Other artists have done Jay-Z one better, giving fans access not just to the vocal tracks but to each instrumental track, making it possible for anyone to fuck around with any element of the song. And it’s not just dance and hip-hop acts either—late last year the metal band Lamb of God released a “producer edition” of 2006’s Sacrament that includes a second disc with every song’s component tracks, ready to be imported into audio-production software. Trent Reznor did the same with Year Zero, first through nin.com and then with a double-disc CD-DVD release, inspiring the formation of a whole online community devoted to remixing his music—one of the only things I’ve ever seen him sound genuinely happy about. But Universal (which still owned Year Zero, even though Reznor was by then a free agent) refused to host a site for the project—the label decided that condoning fan remixes would undercut its copyright lawsuits against YouTube and MySpace. Reznor is now hosting the community himself at remix.nin.com, and the $75 deluxe edition of his new Ghosts I-IV, self-released under a Creative Commons license, comes with a data DVD containing every file on the album.
It’s simple, really. Artists and labels benefit from crowdsourcing remix or video work because the more people there are messing with your song, the more likely it is that someone’s going to come up with a killer take on it—which, besides simply being a good thing in its own right, is great publicity for the original. Some small or midsize dance imprints (and the occasional bigger player) are even crowdsourcing tracks on official releases, often by holding remix contests and giving the winners slots on a future single from the artist they’re remixing. Buzzed-about UK art-pop band Foals, on Sub Pop in the States, are running such a contest right now.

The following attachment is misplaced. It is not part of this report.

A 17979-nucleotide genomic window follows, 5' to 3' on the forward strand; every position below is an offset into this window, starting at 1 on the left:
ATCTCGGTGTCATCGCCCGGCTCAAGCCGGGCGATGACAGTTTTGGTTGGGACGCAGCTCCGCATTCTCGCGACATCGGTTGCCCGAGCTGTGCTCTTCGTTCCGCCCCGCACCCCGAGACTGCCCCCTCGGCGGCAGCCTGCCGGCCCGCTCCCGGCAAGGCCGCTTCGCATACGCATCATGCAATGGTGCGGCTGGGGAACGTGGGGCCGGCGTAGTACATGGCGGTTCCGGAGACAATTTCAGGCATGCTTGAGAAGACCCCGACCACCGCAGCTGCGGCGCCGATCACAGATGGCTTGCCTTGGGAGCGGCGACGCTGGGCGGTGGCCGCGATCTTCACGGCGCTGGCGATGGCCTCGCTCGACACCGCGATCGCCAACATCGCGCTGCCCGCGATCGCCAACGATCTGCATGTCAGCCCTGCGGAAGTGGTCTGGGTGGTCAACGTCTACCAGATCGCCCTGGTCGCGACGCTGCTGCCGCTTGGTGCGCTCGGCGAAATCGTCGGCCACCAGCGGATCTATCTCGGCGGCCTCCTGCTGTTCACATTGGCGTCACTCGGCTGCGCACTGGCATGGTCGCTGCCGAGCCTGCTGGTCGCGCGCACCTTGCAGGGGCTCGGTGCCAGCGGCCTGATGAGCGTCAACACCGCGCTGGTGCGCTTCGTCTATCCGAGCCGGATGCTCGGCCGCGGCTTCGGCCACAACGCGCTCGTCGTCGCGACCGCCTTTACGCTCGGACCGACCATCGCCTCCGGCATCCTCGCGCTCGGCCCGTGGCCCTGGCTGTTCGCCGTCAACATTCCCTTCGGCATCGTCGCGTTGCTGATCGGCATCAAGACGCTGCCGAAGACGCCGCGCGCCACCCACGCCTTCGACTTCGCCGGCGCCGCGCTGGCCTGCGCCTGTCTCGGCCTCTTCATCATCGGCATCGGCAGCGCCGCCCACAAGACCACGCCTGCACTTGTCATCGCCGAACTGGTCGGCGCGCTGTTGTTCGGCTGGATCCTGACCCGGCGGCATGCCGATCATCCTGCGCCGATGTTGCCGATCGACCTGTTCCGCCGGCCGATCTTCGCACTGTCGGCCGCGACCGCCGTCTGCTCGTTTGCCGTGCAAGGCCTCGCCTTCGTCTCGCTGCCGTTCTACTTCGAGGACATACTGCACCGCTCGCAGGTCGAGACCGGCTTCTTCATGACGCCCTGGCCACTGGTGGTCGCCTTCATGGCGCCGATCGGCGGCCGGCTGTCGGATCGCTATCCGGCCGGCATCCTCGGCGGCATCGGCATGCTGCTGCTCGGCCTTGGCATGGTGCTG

Even though they’re rarely directly compensated for their work, home remixers and video makers also stand to benefit from their efforts. Helms may not be hoping for anything more than the warm glow he felt when the Arcade Fire asked to host his video on their Virb.com page, but when I asked local producer Radius what his goal was in making an album’s worth of hip-hop Radiohead remixes (available at radiushead.bravehost.com), he told me, “Getting heard!” People are more likely to download an unknown producer’s work if it’s a remix of a known band. And if they like the remix, they might just remember who did it. “I have a lot of music I’m dying to get out there,” Radius says, “so this gives me a stronger opportunity.”
Most of the discussion about the evolution of music into purely digital formats has focused on just one aspect of the transition—the way it makes sharing songs for free so easy. But file sharing isn’t the only thing that’s easier now that music has been set free from physical media. It’s also easier for fans to release their own versions of their favorite music back into the wild. Artists who are prepared to see unofficial remixers and video makers as collaborators rather than parasites have the opportunity not only to build online communities but also to nourish their own work with fresh ideas from dedicated people—and more of them, in fact, than ever before.v
For more on music, see our blogs Crickets and Post No Bills at chicagoreader.com.